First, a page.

By John Perrotto
Football doesn’t necessarily lend itself to interesting statistical nuggets like other sports.
However, Steelers running back Jonathan Dwyer provided a couple of beauties on Sunday in a 38-17 victory over the Tennessee Titans at Heinz Field.
In one attempt, Dwyer more than doubled his career rushing total coming into the game. By the end of the day, he had more than tripled that total.
Dwyer, a fourth-stringer, was an improbable hero as the Steelers raised their record to 3-2 by rushing for 107 on 11 carries on a day when starting running back Rashard Mendenhall (hamstring) and third down back Mewelde Moore (ankle) did not play.
Dwyer did not touch the ball in the Steelers’ first four games and had 28 yards on nine carries as a rookie last season. However, he saw plenty of action Sunday as Issac Redman was mainly ineffective in his first career start, managing 49 yards on 15 carries.
“I don’t follow the stats or the history too much,” Dwyer said with a smile, “but I do know that it felt great to get out on the field for an extended period and contribute to a win. It was a lot of fun.”
Dwyer’s biggest moment came in the second quarter with the Steelers having already built a 14-3 lead.
Brett Kern’s 40-yard punt backed up the Steelers at their 10-yard line. Dwyer took a handoff, broke off right tackle and then broke to the sideline for a 76-yard run to the Titans’ 14.
Five plays later, Ben Roethlisberger threw his third of five touchdowns passes, a 1-yarder to fullback David Johnson and the Steelers had an insurmountable 18-point advantage with 6:17 remaining in the half.
“A lot of it was great blocking,” Dwyer said. “The guys up front opened a huge hole for me. They cleared a big path.”
The Steelers’ injury-ravaged line was makeshift Sunday as tackle Marcus Gilbert (shoulder) left in the second quarter and did not return and All-Pro center Maurkice Pouncey (ankle) also missed some time in the first half.
The Steelers, who also lost starting tackle Willie Colon (triceps) in the opener, were so low on linemen that they re-signed Max Starks as a free agent on Wednesday. The Steelers had released Starks on the first day of training camp after he reportedly ballooned to 400 pounds during the workout.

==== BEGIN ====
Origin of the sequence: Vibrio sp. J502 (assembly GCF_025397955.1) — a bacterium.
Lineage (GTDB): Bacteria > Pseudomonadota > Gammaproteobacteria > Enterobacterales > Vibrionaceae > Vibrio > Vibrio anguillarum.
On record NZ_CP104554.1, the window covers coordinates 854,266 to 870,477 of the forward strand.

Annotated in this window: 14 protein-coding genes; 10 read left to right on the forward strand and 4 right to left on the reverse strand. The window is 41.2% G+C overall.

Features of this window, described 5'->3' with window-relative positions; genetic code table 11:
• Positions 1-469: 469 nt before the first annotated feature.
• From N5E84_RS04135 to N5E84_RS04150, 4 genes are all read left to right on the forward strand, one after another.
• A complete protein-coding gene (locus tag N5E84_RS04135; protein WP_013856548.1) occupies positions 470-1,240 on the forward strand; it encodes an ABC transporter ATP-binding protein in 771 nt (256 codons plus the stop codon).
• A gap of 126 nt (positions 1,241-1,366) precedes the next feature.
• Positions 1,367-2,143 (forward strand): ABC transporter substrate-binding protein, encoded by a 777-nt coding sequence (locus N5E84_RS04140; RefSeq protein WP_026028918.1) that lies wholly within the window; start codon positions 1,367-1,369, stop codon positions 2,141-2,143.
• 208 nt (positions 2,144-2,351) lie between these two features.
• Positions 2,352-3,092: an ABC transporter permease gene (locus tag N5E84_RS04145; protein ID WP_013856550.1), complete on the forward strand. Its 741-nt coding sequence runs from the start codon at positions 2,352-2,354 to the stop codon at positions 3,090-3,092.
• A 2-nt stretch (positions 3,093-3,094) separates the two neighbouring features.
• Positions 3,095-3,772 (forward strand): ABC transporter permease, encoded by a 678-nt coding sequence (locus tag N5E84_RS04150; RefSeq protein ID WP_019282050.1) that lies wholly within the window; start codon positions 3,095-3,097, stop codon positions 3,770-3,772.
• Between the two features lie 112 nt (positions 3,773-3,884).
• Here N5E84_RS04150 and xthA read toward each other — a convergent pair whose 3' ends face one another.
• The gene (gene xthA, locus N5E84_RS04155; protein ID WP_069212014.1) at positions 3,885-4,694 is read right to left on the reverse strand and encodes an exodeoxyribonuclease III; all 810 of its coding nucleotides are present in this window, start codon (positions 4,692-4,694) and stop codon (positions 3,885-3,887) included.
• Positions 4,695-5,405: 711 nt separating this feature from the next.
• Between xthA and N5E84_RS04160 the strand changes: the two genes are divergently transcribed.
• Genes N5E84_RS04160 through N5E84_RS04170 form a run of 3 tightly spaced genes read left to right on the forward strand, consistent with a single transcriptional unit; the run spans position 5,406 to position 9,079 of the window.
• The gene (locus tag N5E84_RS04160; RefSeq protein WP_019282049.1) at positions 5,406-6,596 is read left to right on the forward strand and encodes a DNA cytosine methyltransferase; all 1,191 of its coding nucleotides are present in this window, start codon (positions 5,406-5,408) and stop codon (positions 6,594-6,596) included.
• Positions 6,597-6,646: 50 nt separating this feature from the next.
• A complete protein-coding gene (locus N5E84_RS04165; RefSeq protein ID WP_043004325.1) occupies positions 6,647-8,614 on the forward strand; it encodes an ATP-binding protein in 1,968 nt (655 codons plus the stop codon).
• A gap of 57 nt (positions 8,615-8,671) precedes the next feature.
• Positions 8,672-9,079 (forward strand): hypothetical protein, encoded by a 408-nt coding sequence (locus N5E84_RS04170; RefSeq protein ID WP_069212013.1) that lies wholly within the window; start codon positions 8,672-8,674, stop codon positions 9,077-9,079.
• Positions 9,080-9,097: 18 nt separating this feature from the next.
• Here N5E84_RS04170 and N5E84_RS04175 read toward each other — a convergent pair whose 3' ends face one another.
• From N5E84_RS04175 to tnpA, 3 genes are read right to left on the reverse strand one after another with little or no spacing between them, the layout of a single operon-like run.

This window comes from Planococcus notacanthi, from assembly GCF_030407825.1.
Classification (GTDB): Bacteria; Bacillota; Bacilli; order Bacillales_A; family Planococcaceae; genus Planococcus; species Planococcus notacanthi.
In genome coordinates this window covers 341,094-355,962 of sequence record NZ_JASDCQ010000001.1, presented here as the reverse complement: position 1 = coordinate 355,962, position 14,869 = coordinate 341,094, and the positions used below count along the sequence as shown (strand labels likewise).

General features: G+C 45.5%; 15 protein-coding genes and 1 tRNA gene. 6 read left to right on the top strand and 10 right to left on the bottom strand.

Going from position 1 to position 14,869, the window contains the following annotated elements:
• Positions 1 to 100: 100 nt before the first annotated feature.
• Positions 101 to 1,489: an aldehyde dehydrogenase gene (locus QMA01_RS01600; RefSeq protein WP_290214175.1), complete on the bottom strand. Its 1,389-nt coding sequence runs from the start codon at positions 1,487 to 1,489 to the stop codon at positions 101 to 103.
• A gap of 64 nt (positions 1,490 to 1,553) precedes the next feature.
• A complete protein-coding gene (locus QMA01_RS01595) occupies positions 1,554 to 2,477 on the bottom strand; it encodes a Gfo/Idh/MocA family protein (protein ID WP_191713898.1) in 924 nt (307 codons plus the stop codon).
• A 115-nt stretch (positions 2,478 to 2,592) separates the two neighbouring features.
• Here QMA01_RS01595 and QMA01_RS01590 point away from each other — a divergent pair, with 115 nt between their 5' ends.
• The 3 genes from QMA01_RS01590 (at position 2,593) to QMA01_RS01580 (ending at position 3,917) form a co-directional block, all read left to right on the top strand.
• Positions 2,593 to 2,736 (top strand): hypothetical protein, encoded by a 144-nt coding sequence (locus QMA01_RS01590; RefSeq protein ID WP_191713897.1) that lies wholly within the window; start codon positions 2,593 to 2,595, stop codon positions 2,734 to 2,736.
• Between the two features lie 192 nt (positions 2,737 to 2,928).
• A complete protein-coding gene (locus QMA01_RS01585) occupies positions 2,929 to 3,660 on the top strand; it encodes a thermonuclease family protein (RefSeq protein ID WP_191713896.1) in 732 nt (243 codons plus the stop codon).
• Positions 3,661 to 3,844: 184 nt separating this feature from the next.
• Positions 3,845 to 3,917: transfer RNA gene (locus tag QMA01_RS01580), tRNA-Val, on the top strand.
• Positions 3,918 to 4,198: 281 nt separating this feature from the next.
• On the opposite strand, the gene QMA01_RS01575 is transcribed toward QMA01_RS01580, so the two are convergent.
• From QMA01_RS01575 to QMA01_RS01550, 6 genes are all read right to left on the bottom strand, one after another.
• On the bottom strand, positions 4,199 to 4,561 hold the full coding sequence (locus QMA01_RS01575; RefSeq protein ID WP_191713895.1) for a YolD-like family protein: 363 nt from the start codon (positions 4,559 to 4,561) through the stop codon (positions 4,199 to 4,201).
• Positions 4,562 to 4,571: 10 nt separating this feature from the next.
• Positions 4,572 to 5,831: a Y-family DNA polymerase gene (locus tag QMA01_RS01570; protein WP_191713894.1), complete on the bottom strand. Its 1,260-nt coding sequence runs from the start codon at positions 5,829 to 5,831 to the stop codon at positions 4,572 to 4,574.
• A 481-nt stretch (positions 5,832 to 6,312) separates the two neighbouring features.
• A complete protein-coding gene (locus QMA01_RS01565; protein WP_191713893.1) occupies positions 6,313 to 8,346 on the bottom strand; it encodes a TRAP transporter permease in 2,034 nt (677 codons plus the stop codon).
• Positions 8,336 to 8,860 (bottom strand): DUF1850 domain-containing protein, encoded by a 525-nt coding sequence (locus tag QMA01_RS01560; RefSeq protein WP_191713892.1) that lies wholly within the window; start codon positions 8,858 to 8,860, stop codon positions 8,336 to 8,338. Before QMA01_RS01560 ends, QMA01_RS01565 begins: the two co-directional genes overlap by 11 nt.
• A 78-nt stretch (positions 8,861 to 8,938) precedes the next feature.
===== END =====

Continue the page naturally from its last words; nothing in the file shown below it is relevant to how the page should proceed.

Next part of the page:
A noticeably trimmer Starks started at left tackle a week after watching the Steelers lose to the Texans in Houston on television in a bar in Scottsdale, Ariz. Following just two practices, Starks was inserted into the lineup in place of the struggling Jonathan Scott.
“They answered the bell,” Dwyer said of the line. “Coach (Mike) Tomlin gave the challenge to them this week and they answered the criticism (from) everybody who doubted them. They showed the league what we’re about.”
Dwyer finally showed the league what he’s about. Some considered him a potential first-round draft pick going into his final year at Georgia Tech in 2009 but he slipped to the sixth round and nearly failed to make the team in training camp this year.
“It’s all about proving yourself in the NFL and I feel I belong here and I can play at this level,” Dwyer said. “It’s a matter of getting the opportunity. I got my shot today and I took advantage. Every time I’m on the field, whether it’s on offense or special teams, I’m out to make an impression on our coaches and every other team in the league.”